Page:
Taxes - what to expect
Sweden is renowned for its high taxes. But as an individual living here, you get a lot in return, including a generous social welfare system, affordable preschools and healthcare, and world class public transport.
Sweden has a progressive income tax and income thresholds are adjusted each year. On earnings up to about SEK 440,000 per year, you will pay approximately 30-33% in local income taxes, depending on which municipality you live in. On any earnings over this figure, you will also pay national income taxes, with the money going to the state. The rate is 20% on income between about SEK 440,000 and 640,000, and 25% on income over SEK 640,000.
Paying taxes in Sweden is very straightforward: employers pay payroll tax on top of your salary every month, income tax is deducted directly from your monthly salary, and value-added tax is included in the price of food, goods and services. Every person is taxed individually, even when married.
If everything appears correct on your mandatory, pre-printed annual tax return, reporting your taxes may simply involve sending a text message from your mobile phone to the Swedish Tax Agency (Skatteverket) to confirm this. For more information visit the Swedish Tax Agency website.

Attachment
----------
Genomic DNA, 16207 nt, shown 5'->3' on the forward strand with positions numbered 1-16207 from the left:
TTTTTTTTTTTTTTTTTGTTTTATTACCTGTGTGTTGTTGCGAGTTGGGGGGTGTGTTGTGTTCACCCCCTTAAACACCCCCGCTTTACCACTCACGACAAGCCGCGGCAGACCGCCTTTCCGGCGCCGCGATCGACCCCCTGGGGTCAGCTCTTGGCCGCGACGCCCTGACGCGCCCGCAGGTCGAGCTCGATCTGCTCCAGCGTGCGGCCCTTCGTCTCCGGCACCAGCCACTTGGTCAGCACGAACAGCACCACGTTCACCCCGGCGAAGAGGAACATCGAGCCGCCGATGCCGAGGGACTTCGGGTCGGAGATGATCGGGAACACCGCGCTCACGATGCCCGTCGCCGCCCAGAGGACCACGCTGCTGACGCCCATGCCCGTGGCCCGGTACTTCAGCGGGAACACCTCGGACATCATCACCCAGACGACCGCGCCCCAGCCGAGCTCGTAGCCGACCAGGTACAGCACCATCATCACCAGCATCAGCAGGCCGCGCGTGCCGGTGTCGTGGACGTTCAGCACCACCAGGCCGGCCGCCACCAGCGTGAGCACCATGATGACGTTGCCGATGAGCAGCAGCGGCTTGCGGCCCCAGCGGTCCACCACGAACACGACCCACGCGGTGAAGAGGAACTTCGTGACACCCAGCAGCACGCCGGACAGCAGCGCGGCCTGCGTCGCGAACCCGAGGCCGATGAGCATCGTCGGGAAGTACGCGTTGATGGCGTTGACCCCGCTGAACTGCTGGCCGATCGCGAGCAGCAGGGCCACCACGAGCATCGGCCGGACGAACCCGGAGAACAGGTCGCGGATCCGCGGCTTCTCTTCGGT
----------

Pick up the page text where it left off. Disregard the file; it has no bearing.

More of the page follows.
Good to know
The tax year in Sweden is the same as the calendar year - from January 1 to December 31. The tax authority sends out income tax return forms every April and these must be submitted in May.
Tax relief for key foreign personnel
Sweden offers a tax relief scheme for highly skilled internationals, such as experts, researchers and people who hold vital positions in Swedish and Swedish based companies. The scheme means that 25% of a persons income is exempt from tax, for five years from the start of their stay in Sweden.
Certain conditions apply. For example, applications must be made within three months of the start of your employment. To find out more about the exemption and conditions, visit the website of the Taxation of Research Workers Board (Forskarskattenämnden).
Taxation of Research Workers Board
Income from capital
Dividends, interest, capital gains and rental income from private residences are subjected to a tax rate of 30%.
Value added tax (VAT)
In Sweden, you will pay a value added tax (VAT) – known as MOMS - on goods and services that you purchase. The standard is 25%, although a reduced rate of 12% is placed on for example food and hotels; and a 6% VAT rate applies to things such as newspapers, magazines, books, transport (taxis, buses, flights etc.) and concert tickets.